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Sincerity with a Motive

What David Foster Wallace taught us about television and fiction.

11:00 PM, Nov 19, 2008 • By MICHAEL WEISS
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By the 80s, we were assimilating those references at an alarming pace of six hours a day. "Six hours a day is more time than most people (consciously) do any one thing," noted Wallace. "How people who absorb such doses understand themselves changes, becomes spectatorial, self-conscious. Because the practice of watching is expansive. Exponential. We spend enough time watching, pretty soon we start watching ourselves watching." The epoch-defining question, "Where were you when J.F.K. was shot?" carried with it the assumption that one had heard about the president's death almost simultaneous with its occurrence--because it was announced on television. (And that the president's assassin was then killed live on television surely augured profound changes in how we interpreted news and events.) The act of watching became a transfixing experience, no matter what originally impelled the viewer to watch in the first place. Wallace mentions protesters of the Vietnam War who "may have hated the war, but . . . also wanted to be seen protesting on television. TV was where they'd seen this war, after all. Why wouldn't they go about hating it on the very medium that made their hate possible?"

In literature, the unraveling of these tangles of perception became known as metafiction, a signature example of which is Don DeLillo's hilariously caved-in-on-itself discussion of the "Most Photographed Barn in America" in White Noise. Wallace quotes from this set piece at length, but he might as well have delved into his own bibliography, which he no doubt had in mind. His Vietnam example had a metafictional precedent: an early short story, "Lyndon," collected in Girl with Curious Hair, features the character L.B.J. staring out of a window in the Oval Office, contemplating an antiwar rally on the Washington Mall. He turns to his aide-de-camp, the story's protagonist, and says, "Boy, I get a smell of happiness off their upset. . . . I think they enjoy getting outraged and vilified and unjustly ignored. That's what your leader of this here free world thinks, boy." This here leader of the free world, who will not seek re-election because of the war, is watching protestors that he describes as indignant because they feel unjustly ignored . . .

Metafiction was quite the rabbit hole for a literary avant-garde to throw itself down, and it should come as no surprise that its advent in the 60's coincided with that of pop art. Andy Warhol's obsession with celebrities and historical figures was rooted not just in the shock of recognition; it was rooted in the shared appreciation of that recognition. When he "directed" an eight-hour film consisting entirely of a mise-en-scène of the Empire State Building, his audience--drug-addled as it may have been--was being coaxed to observe itself more than it was the stultifying content onscreen: "Can you believe we're sitting here watching this?"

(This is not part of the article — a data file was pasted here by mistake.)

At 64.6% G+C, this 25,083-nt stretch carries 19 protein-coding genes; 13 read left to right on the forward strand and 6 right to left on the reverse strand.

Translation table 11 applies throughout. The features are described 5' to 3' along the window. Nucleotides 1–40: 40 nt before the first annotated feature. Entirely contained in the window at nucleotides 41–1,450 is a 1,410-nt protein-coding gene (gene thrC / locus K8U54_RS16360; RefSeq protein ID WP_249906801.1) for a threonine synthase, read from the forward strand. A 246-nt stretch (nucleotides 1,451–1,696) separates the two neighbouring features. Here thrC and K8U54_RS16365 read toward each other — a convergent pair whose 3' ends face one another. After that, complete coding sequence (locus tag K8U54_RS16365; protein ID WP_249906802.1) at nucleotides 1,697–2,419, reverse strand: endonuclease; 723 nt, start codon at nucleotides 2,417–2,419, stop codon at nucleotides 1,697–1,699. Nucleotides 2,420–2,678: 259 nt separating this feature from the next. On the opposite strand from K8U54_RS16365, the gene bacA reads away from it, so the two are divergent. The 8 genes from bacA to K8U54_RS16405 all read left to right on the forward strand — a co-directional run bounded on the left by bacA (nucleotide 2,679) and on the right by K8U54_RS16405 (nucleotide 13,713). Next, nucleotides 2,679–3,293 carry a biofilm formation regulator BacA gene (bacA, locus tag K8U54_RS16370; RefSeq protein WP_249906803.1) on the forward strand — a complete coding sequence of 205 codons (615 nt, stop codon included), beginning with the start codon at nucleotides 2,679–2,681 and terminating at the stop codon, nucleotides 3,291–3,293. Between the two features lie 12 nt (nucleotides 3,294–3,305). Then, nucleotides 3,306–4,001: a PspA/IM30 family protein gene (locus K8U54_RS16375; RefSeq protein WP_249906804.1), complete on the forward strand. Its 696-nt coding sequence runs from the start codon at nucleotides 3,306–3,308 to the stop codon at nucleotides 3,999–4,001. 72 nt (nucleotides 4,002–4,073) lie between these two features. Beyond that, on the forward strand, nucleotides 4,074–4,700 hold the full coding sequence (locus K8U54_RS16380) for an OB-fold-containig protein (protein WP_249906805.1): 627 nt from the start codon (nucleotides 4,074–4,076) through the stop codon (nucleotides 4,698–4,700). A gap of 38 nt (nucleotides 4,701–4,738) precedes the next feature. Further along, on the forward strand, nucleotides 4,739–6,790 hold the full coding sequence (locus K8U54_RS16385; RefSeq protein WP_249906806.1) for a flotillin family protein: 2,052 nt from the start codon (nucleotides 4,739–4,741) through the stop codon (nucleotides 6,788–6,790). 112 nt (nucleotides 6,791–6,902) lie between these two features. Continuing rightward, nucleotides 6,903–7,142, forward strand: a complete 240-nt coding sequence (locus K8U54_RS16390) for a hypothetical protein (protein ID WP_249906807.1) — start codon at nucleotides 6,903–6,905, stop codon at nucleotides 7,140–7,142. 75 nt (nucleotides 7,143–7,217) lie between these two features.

Wallace is especially good on this point:

Americans seemed no longer united so much by common feelings as by common images: what binds us became what we stood witness to. No one did or does see this as a good change. In fact, pop-cultural references have become such potent metaphors in U.S. fiction not only because of how united Americans are in our exposure to mass images but also because of our guilty indulgent psychology with respect to that exposure. Put simply, the pop reference works so well in contemporary fiction because (1) we all recognize such a reference, and (2) we're all a little uneasy about how we all recognize such a reference.

Pop references weren't simply allusions in literature, they were subjects of it. A new genre had hardened: "hyperrealism" or "image fiction." A.M. Holmes writes a short story in which a character falls in love with a Barbie doll. DeLillo dedicates an entire novel to the paranoid existence of Lee Harvey Oswald with Libra, a warm-up for the star-studded revue of the mid-20th century that was Underworld. Mickey Rooney makes an appearance in Gravity's Rainbow. Even inanimate objects are fair game. William Vollmann's The Rainbow Stories used Sony electronics as characters in "Heideggerian parables" (whatever those are). Wallace sounds a wary note about the purpose of this new genre because of its "socio-artistic agenda," which sought to parody the supposed inanity and low-culture nonsense of TV:

The fiction of image is not just a use or mention of televisual culture but a response to it, an effort to impose some sort of accountability on a state of affairs in which more Americans get their news from television than from newspapers and in which more Americans every evening watch 'Wheel of Fortune' than all three network news programs combined.